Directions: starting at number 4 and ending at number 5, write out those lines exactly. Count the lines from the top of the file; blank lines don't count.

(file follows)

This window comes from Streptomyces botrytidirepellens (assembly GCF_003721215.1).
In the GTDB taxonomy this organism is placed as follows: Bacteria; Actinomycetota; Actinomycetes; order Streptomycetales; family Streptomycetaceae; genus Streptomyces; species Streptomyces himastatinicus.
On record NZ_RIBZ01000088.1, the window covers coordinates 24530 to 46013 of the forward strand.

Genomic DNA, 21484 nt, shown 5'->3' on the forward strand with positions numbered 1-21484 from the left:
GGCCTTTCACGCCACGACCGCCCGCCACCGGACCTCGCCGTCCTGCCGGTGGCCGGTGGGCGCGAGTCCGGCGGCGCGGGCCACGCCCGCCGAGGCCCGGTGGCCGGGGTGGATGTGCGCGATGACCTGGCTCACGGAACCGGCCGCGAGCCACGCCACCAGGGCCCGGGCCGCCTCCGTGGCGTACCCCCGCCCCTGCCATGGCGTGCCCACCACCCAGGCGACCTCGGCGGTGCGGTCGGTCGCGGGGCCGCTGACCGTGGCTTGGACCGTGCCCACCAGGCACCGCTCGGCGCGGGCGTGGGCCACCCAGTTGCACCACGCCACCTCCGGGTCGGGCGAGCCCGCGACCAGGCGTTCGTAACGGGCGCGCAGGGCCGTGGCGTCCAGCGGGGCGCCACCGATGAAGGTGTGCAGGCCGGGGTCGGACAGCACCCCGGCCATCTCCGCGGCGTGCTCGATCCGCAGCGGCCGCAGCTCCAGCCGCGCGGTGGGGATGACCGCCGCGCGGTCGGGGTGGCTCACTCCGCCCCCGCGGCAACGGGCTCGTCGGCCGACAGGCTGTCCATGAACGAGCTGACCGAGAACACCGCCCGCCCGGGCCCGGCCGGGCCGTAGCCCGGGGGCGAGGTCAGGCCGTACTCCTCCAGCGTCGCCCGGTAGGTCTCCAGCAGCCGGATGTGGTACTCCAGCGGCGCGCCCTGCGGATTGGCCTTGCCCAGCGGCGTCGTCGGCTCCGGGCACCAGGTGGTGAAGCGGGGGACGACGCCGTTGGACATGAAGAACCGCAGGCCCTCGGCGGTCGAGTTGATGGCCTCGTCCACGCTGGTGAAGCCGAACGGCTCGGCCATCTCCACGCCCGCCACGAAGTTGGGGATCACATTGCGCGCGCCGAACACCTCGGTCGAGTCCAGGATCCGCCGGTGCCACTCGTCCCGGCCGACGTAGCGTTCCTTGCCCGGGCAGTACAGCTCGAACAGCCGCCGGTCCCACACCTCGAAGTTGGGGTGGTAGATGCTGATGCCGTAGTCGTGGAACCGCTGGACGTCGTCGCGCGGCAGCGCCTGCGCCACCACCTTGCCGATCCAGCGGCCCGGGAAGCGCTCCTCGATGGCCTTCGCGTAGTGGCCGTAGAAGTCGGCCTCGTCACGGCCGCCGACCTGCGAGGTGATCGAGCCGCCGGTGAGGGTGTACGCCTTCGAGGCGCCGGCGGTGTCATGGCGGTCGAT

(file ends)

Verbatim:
Genomic DNA, 21484 nt, shown 5'->3' on the forward strand with positions numbered 1-21484 from the left:
GGCCTTTCACGCCACGACCGCCCGCCACCGGACCTCGCCGTCCTGCCGGTGGCCGGTGGGCGCGAGTCCGGCGGCGCGGGCCACGCCCGCCGAGGCCCGGTGGCCGGGGTGGATGTGCGCGATGACCTGGCTCACGGAACCGGCCGCGAGCCACGCCACCAGGGCCCGGGCCGCCTCCGTGGCGTACCCCCGCCCCTGCCATGGCGTGCCCACCACCCAGGCGACCTCGGCGGTGCGGTCGGTCGCGGGGCCGCTGACCGTGGCTTGGACCGTGCCCACCAGGCACCGCTCGGCGCGGGCGTGGGCCACCCAGTTGCACCACGCCACCTCCGGGTCGGGCGAGCCCGCGACCAGGCGTTCGTAACGGGCGCGCAGGGCCGTGGCGTCCAGCGGGGCGCCACCGATGAAGGTGTGCAGGCCGGGGTCGGACAGCACCCCGGCCATCTCCGCGGCGTGCTCGATCCGCAGCGGCCGCAGCTCCAGCCGCGCGGTGGGGATGACCGCCGCGCGGTCGGGGTGGCTCACTCCGCCCCCGCGGCAACGGGCTCGTCGGCCGACAGGCTGTCCATGAACGAGCTGACCGAGAACACCGCCCGCCCGGGCCCGGCCGGGCCGTAGCCCGGGGGCGAGGTCAGGCCGTACTCCTCCAGCGTCGCCCGGTAGGTCTCCAGCAGCCGGATGTGGTACTCCAGCGGCGCGCCCTGCGGATTGGCCTTGCCCAGCGGCGTCGTCGGCTCCGGGCACCAGGTGGTGAAGCGGGGGACGACGCCGTTGGACATGAAGAACCGCAGGCCCTCGGCGGTCGAGTTGATGGCCTCGTCCACGCTGGTGAAGCCGAACGGCTCGGCCATCTCCACGCCCGCCACGAAGTTGGGGATCACATTGCGCGCGCCGAACACCTCGGTCGAGTCCAGGATCCGCCGGTGCCACTCGTCCCGGCCGACGTAGCGTTCCTTGCCCGGGCAGTACAGCTCGAACAGCCGCCGGTCCCACACCTCGAAGTTGGGGTGGTAGATGCTGATGCCGTAGTCGTGGAACCGCTGGACGTCGTCGCGCGGCAGCGCCTGCGCCACCACCTTGCCGATCCAGCGGCCCGGGAAGCGCTCCTCGATGGCCTTCGCGTAGTGGCCGTAGAAGTCGGCCTCGTCACGGCCGCCGACCTGCGAGGTGATCGAGCCGCCGGTGAGGGTGTACGCCTTCGAGGCGCCGGCGGTGTCATGGCGGTCGAT